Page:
But even better testimony is available. In the book of the Revelation, written nineteen centuries ago, the "first and the last .... he that liveth, and was dead" .... and is "alive for evermore" (Rev. 1:17,18) declared that "the name of the city of my God .... is new Jerusalem, which cometh down out of heaven from my God" (Rev. 3:12).
Now, one more time. What is the name of the city of God? That's right, it's not the old Jerusalem, built by man's hands, whose children are locked in the bondage of the unsaved. The city of God is the new Jerusalem, the spiritual city built by God, the community of the redeemed who make up the church.
The old city of Jerusalem in which David reigned as lord and king was only a natural type of the new and spiritual Jerusalem, the church, where Christ is Lord and King.
All Old Testament promises and prophecies about the return to, and rebuilding of, the old city of Jerusalem were fulfilled thousands of years ago. In chapter 12 we mentioned a few of the many Old Testament scriptures that describe the remarkable circumstances surrounding the rebuilding of that city after the Babylonian captivity. All remaining fulfillments of prophecies regarding the city of Jerusalem refer to spiritual Jerusalem, the church.
The primary rebuilding program for the church has involved its restoration to the apostolic pattern of the first century, following the spiritual captivity it entered in the dark ages. Since restoration involves a city with spiritual foundations, God alone is the "builder and maker" (Heb. 11:10) who guides the work. Man's programs cannot build the church (Christ said he would build it--Matthew 16:18) nor can such programs protect and preserve it ("except the Lord keep the city, the watchman waketh but in vain" (Psalm 127:1).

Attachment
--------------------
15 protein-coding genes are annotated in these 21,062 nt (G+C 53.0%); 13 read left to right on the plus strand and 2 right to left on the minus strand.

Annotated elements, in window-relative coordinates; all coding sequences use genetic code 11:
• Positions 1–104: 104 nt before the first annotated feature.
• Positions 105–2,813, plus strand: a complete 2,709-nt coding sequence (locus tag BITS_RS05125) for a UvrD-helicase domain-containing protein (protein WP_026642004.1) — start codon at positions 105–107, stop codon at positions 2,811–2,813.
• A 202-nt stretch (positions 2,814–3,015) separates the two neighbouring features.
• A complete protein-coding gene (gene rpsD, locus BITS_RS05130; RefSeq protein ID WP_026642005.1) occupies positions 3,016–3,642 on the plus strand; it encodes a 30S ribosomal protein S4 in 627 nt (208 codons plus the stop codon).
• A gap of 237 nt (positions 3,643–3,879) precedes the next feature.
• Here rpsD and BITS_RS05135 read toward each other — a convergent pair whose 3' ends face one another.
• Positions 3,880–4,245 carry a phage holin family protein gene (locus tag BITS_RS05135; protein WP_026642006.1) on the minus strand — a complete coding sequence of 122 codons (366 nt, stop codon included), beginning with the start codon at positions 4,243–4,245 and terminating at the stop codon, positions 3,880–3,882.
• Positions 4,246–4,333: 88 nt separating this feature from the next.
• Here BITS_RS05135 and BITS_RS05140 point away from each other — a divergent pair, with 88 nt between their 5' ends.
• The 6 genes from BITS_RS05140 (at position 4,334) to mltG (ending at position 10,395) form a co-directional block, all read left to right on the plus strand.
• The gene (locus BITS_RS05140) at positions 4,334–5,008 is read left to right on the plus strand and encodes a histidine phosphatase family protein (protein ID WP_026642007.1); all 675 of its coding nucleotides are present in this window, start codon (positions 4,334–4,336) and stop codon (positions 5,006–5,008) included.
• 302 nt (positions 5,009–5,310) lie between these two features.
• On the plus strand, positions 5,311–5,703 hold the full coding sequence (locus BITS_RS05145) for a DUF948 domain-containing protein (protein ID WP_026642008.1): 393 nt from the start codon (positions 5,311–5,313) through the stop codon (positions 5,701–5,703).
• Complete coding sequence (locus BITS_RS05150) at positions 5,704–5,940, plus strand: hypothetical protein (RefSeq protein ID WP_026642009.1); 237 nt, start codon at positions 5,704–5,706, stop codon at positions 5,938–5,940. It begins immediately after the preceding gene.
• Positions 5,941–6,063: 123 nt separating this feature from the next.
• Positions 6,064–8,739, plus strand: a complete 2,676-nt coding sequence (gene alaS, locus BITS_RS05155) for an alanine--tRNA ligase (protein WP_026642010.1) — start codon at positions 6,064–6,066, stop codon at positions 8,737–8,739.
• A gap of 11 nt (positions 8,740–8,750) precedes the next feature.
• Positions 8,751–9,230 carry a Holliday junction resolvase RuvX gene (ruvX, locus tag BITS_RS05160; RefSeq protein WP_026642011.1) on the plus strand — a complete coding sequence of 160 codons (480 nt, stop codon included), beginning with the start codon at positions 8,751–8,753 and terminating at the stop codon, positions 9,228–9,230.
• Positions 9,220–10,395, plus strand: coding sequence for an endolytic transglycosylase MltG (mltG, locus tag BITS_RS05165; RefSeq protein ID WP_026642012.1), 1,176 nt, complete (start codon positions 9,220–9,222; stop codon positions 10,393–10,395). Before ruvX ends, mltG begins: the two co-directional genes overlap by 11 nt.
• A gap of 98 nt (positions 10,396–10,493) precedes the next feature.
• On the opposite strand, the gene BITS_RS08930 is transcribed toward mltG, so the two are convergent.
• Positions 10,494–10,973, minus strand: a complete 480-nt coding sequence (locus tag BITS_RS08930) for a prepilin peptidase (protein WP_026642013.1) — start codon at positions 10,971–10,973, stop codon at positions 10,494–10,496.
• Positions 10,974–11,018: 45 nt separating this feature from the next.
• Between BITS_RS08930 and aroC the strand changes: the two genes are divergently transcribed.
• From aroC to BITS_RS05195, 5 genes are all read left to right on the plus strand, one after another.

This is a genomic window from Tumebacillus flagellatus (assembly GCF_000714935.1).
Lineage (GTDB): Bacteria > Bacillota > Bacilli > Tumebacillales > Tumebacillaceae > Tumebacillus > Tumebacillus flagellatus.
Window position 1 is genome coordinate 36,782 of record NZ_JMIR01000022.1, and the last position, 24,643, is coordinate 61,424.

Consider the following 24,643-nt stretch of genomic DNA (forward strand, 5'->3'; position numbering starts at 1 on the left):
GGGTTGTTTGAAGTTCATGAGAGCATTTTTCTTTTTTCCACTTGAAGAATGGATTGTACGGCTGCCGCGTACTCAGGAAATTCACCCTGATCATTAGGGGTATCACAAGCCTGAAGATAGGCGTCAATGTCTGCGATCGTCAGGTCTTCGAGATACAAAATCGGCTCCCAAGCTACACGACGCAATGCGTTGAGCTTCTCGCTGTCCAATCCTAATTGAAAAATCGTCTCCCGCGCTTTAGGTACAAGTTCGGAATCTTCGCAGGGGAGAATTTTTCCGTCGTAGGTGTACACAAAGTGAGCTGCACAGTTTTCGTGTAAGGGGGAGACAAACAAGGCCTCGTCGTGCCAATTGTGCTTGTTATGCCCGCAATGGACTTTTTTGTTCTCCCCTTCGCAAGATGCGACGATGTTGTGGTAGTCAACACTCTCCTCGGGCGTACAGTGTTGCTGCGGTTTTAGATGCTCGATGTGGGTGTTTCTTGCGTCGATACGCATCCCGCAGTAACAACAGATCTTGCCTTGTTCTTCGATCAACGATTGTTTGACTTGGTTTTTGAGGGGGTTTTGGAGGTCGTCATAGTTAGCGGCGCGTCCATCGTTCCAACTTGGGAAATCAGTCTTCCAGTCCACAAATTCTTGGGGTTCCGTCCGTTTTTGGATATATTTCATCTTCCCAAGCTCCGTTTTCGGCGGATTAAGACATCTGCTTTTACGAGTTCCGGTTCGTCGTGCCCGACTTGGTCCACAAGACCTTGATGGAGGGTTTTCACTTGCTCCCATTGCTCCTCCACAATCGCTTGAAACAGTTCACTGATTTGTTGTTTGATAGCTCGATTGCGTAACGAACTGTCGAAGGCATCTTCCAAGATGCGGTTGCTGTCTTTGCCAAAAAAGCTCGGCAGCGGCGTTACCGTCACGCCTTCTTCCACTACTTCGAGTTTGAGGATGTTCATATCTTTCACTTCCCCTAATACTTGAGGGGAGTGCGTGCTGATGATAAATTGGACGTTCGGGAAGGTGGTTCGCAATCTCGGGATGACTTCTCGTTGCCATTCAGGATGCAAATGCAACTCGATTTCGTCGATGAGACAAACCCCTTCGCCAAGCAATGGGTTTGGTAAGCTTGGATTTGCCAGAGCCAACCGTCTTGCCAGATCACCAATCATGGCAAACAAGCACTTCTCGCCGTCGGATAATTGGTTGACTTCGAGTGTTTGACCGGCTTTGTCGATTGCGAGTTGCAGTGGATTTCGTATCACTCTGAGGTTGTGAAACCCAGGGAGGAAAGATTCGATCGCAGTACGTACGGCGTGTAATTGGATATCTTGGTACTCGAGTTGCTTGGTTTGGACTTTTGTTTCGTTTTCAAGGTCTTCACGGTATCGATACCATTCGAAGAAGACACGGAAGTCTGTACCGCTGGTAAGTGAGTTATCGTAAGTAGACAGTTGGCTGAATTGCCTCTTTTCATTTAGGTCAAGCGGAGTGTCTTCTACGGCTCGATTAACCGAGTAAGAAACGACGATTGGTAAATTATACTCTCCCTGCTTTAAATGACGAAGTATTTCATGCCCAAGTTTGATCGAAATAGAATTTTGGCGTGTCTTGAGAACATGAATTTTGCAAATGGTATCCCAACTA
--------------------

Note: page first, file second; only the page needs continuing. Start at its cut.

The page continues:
The book of Nehemiah aptly describes the condition of the church at the lowest depth of its captivity before the Reformation. Nehemiah saw "the walls of Jerusalem, which were broken down, and the gates (which) were consumed with fire" (Neh. 2:13), and the rubbish that covered the sound building stones (Neh. 4:2). The strength and protection of the true Jerusalem are its walls of Salvation and its gates of Praise. When those are destroyed, and when the rubbish of men's traditions covers the sound building stones of other church truth, captivity is the inevitable result. The promise of the scriptures, however, is that the hand of God is good upon those who rebuild under his direction (Neh. 2:18).